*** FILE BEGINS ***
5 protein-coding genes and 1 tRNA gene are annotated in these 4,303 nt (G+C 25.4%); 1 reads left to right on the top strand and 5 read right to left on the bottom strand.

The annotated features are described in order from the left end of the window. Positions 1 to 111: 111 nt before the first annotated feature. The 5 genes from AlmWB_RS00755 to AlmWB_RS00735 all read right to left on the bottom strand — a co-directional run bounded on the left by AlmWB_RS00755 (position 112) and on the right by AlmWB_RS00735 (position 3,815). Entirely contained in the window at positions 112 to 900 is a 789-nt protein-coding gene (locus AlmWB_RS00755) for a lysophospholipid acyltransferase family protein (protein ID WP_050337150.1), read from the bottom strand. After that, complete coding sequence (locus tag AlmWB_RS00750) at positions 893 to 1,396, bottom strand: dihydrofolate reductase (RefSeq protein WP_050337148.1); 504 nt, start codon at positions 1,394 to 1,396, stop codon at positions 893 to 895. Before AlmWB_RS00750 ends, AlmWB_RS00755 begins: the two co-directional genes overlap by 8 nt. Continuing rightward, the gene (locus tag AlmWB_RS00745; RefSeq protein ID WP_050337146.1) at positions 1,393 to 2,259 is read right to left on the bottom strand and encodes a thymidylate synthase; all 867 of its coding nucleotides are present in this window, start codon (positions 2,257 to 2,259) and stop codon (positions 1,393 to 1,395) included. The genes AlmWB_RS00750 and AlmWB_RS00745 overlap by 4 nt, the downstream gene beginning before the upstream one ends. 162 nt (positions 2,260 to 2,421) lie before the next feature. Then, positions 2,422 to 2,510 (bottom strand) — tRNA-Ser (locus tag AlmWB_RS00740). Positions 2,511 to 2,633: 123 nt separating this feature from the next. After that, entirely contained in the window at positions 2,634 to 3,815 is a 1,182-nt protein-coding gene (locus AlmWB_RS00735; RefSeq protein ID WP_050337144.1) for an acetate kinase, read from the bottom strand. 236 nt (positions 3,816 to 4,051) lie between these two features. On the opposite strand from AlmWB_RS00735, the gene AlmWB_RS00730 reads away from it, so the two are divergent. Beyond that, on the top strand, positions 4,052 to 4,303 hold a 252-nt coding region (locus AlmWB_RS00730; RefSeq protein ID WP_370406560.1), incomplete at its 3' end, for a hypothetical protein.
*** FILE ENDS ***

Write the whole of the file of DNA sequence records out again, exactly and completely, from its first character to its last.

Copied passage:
5 protein-coding genes and 1 tRNA gene are annotated in these 4,303 nt (G+C 25.4%); 1 reads left to right on the top strand and 5 read right to left on the bottom strand.

The annotated features are described in order from the left end of the window. Positions 1 to 111: 111 nt before the first annotated feature. The 5 genes from AlmWB_RS00755 to AlmWB_RS00735 all read right to left on the bottom strand — a co-directional run bounded on the left by AlmWB_RS00755 (position 112) and on the right by AlmWB_RS00735 (position 3,815). Entirely contained in the window at positions 112 to 900 is a 789-nt protein-coding gene (locus AlmWB_RS00755) for a lysophospholipid acyltransferase family protein (protein ID WP_050337150.1), read from the bottom strand. After that, complete coding sequence (locus tag AlmWB_RS00750) at positions 893 to 1,396, bottom strand: dihydrofolate reductase (RefSeq protein WP_050337148.1); 504 nt, start codon at positions 1,394 to 1,396, stop codon at positions 893 to 895. Before AlmWB_RS00750 ends, AlmWB_RS00755 begins: the two co-directional genes overlap by 8 nt. Continuing rightward, the gene (locus tag AlmWB_RS00745; RefSeq protein ID WP_050337146.1) at positions 1,393 to 2,259 is read right to left on the bottom strand and encodes a thymidylate synthase; all 867 of its coding nucleotides are present in this window, start codon (positions 2,257 to 2,259) and stop codon (positions 1,393 to 1,395) included. The genes AlmWB_RS00750 and AlmWB_RS00745 overlap by 4 nt, the downstream gene beginning before the upstream one ends. 162 nt (positions 2,260 to 2,421) lie before the next feature. Then, positions 2,422 to 2,510 (bottom strand) — tRNA-Ser (locus tag AlmWB_RS00740). Positions 2,511 to 2,633: 123 nt separating this feature from the next. After that, entirely contained in the window at positions 2,634 to 3,815 is a 1,182-nt protein-coding gene (locus AlmWB_RS00735; RefSeq protein ID WP_050337144.1) for an acetate kinase, read from the bottom strand. 236 nt (positions 3,816 to 4,051) lie between these two features. On the opposite strand from AlmWB_RS00735, the gene AlmWB_RS00730 reads away from it, so the two are divergent. Beyond that, on the top strand, positions 4,052 to 4,303 hold a 252-nt coding region (locus AlmWB_RS00730; RefSeq protein ID WP_370406560.1), incomplete at its 3' end, for a hypothetical protein.